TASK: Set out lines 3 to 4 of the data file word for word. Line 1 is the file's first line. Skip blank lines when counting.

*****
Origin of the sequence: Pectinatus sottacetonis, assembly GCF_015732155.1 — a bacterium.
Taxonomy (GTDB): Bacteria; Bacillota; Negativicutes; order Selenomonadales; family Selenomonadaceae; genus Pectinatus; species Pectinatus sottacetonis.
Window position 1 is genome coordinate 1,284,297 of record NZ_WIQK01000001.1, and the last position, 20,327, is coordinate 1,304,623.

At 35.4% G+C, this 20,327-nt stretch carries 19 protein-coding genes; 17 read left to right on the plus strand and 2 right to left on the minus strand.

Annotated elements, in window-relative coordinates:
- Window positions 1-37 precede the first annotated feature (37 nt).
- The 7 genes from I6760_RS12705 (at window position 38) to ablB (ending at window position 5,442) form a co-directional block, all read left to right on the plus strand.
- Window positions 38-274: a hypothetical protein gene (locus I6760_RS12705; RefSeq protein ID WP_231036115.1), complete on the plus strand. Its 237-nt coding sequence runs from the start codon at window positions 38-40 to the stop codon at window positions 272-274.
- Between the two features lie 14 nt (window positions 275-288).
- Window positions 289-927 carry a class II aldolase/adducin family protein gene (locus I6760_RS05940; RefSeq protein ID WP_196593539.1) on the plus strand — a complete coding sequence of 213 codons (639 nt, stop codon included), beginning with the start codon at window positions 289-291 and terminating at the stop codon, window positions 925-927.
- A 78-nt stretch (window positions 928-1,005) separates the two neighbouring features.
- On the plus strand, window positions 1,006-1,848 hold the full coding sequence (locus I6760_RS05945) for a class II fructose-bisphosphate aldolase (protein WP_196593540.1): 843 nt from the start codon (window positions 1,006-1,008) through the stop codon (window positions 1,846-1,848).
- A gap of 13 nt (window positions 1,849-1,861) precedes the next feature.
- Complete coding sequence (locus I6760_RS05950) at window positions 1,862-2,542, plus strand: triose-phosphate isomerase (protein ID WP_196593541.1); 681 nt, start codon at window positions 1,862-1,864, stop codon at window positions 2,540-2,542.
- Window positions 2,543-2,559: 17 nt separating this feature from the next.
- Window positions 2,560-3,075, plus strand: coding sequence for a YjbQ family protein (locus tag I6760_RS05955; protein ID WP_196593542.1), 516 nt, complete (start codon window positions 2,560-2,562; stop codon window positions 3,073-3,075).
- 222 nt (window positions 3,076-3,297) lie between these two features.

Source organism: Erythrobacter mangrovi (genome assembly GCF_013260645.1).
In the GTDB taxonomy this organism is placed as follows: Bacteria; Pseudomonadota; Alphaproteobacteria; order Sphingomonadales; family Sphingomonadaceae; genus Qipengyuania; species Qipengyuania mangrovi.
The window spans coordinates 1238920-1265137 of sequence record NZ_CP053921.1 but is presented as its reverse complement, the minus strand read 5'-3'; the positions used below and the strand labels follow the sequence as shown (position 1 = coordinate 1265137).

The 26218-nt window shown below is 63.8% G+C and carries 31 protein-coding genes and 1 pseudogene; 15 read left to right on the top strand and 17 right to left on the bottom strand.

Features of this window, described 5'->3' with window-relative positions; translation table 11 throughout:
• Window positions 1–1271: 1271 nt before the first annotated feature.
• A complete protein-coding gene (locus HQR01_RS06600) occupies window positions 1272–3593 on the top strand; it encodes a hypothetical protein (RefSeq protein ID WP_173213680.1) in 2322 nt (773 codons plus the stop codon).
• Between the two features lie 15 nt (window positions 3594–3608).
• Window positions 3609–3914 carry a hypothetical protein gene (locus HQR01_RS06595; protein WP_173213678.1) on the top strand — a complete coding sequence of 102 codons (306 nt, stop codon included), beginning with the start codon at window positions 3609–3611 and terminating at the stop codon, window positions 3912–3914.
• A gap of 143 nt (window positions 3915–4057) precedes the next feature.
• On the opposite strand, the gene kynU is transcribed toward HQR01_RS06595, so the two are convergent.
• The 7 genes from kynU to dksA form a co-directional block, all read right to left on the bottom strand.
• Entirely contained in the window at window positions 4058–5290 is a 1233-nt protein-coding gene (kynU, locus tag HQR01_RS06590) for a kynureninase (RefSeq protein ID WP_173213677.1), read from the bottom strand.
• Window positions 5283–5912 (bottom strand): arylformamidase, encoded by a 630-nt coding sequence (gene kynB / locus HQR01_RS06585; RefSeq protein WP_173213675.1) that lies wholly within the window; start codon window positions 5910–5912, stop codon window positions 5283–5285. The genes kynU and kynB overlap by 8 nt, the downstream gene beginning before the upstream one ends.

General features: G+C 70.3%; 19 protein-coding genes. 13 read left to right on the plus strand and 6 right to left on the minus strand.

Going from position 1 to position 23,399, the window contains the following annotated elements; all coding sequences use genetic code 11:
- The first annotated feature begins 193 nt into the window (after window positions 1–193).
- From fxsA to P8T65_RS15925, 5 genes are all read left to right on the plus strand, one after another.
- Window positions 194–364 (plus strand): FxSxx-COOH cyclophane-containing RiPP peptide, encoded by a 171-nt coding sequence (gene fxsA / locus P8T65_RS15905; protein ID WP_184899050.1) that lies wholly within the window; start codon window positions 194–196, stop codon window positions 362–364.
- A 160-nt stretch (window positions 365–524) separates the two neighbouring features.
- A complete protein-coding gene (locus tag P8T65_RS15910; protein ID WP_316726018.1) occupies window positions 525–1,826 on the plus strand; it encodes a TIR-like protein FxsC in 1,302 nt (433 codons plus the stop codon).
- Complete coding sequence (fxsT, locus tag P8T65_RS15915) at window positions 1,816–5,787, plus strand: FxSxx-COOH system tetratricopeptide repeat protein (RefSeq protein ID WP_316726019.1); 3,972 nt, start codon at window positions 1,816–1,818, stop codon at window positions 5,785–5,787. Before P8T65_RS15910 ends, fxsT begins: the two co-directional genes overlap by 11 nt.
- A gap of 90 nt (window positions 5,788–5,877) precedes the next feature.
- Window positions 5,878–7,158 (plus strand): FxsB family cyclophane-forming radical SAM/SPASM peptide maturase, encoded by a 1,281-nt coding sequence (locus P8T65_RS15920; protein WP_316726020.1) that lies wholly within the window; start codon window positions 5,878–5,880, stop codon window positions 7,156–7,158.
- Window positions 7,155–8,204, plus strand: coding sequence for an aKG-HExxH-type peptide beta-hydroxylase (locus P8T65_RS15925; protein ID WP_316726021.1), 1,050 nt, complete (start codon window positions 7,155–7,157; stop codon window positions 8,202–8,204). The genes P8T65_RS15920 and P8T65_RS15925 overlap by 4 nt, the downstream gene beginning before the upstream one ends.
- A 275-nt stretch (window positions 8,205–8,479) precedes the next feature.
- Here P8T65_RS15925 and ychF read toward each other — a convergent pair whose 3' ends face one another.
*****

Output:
Window position 1 is genome coordinate 1,284,297 of record NZ_WIQK01000001.1, and the last position, 20,327, is coordinate 1,304,623.

At 35.4% G+C, this 20,327-nt stretch carries 19 protein-coding genes; 17 read left to right on the plus strand and 2 right to left on the minus strand.